“On a ship filled with devilish debauchery, hope seemed to be the deadliest sin of them all.”
I am weirdly conflicted about what to say about this book. On one hand, I read it in under 24 hours which is something I never do so that is obvious evidence that I was into it. On the other hand, it did have some problems that I think the first two books neatly avoided.
This third book in the series has Audrey Rose and Thomas Cresswell on board a ship bound for their next case in America. When bodies start dropping, and in a rather dramatic fashion, the duo does what they do best and begins attempting to solve the mystery.
So one thing that I did like about this story over the first two was that it was more of a “closed room mystery” (well, closed ship…) whodunit kind of story which I adore. The murderer can’t possibly escape until the ship docks in New York in a week and so there is that much time to compile clues and pinpoint the murderer which just adds to the excitement for me.
Unfortunately, this story did come with the baggage that is Mephistopheles, the ringmaster of a group of travelling performers hired to perform for the guests onboard the RMS Etruria. In so many ways, from his mannerisms and flirtations and cockiness, he felt like a more dramatic version of Thomas for almost the entire book. I think because of this, or maybe just because of my distaste for love triangles, I never felt any real chemistry between him and Audrey Rose. He just annoyed me and so she annoyed me when she started falling for his crap.
It is a little bit of a pet peeve of mine too when one story sets up a couple and sees them get together and then future books have to test that by throwing in another love interest. It’s just so overdone and it was something that I liked about Hunting Prince Dracula that it didn’t do this. It tested their relationship but in a way that was exploring what Audrey Rose was okay with and when she wanted to stand on her own, it was about finding harmony between her desire to be free and his desire to take care of her.
Honestly though, probably the thing that bugged me the most in this book was the ignoring of evidence from very early crimes until late in the story. Maybe it was just me, but some of the clues seemed so freaking obvious and I wanted someone to talk about it!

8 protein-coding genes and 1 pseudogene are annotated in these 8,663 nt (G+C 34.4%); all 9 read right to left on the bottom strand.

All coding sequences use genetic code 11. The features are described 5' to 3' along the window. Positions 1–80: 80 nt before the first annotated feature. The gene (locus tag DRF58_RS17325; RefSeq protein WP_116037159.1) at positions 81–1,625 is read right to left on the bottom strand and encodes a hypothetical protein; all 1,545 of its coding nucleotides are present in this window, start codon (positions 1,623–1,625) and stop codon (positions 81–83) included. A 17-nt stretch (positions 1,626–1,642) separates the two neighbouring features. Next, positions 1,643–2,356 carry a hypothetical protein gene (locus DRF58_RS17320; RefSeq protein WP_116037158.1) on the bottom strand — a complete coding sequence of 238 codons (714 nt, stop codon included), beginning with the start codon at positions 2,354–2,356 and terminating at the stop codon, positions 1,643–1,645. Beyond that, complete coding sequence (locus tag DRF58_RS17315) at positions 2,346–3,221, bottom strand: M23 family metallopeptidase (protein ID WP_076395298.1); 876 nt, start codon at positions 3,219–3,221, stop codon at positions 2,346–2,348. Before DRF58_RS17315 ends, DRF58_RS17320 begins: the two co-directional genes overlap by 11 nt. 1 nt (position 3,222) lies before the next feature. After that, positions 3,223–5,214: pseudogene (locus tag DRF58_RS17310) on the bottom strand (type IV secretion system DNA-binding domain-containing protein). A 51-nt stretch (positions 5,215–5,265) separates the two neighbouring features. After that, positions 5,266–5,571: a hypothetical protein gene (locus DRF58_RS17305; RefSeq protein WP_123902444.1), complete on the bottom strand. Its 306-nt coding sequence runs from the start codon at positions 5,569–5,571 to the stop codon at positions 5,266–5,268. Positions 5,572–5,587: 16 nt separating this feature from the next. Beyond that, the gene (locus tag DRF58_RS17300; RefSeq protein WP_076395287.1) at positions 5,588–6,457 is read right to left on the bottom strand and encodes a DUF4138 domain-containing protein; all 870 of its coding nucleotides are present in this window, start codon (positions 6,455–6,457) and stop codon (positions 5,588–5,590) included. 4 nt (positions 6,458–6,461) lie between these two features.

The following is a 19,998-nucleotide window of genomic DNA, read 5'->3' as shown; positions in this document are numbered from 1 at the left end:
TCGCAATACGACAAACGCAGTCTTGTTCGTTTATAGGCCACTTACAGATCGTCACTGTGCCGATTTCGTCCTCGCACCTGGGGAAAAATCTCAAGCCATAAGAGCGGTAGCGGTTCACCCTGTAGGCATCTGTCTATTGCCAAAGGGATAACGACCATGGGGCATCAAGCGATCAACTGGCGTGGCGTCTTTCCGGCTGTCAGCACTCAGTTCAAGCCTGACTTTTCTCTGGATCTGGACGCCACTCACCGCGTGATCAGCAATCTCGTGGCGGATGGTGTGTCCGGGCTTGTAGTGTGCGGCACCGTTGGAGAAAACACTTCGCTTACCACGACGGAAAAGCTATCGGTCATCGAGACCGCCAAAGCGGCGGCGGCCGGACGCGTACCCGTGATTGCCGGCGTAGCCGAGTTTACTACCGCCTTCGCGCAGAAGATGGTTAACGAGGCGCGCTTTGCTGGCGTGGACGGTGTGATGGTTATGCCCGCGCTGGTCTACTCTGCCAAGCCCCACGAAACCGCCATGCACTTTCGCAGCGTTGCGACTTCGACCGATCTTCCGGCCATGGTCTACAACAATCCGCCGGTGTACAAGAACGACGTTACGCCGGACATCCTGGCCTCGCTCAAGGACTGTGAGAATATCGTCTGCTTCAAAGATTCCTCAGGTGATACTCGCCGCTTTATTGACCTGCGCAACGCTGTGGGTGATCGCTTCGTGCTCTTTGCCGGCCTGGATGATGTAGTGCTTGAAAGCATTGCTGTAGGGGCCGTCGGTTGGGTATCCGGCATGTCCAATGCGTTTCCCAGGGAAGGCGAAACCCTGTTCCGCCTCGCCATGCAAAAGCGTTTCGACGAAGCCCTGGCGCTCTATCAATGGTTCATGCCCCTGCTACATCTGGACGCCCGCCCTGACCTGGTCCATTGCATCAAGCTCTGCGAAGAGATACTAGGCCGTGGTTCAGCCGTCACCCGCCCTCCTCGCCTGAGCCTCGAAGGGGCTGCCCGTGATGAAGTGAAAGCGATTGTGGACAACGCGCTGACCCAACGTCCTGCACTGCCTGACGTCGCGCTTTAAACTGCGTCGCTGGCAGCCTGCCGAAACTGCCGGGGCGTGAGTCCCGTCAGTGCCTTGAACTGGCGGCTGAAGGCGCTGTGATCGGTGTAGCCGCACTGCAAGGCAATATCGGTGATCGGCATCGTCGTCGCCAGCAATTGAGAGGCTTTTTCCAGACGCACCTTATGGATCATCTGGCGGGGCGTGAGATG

Overall, I think it all comes down to expectations. (Okay, tl;dr: I expected each of these books to suck so everything they do right shines through for me. There I said it!)
When I first read Stalking Jack the Ripper a few months ago, I went into it as a guilty pleasure kind of read. It isn’t the sort of thing I normally read and I thought it was going to be cheesy and tropey but I went ahead with it because that was what I was in the mood for at the time.
And the first two books were much less tropey than I thought they would be. Still kinda cheesy but it was okay because I adored these characters and the message of female empowerment. It was still a bit of a guilty pleasure read but one that I ended up intensely liking.
So with Escaping from Houdini that was exactly what I was going into: characters that I enjoyed reading about, a love story that I can get fully behind, and just pure escapism. That said, Houdini does come with some tropes that I had been pleasantly surprised that the first two books neatly avoided. Namely a love triangle and a MC that makes less than intelligent decisions because emotions.
Again, even though I was annoyed by these things, it didn’t stop me from flying through this book in less than a day. And I am not the sort of reader to power through books that I am not enjoying that quickly.
Apart from the ignoring of evidence, this mystery was actually really well crafted I thought and I might like that part of it better than the first two books.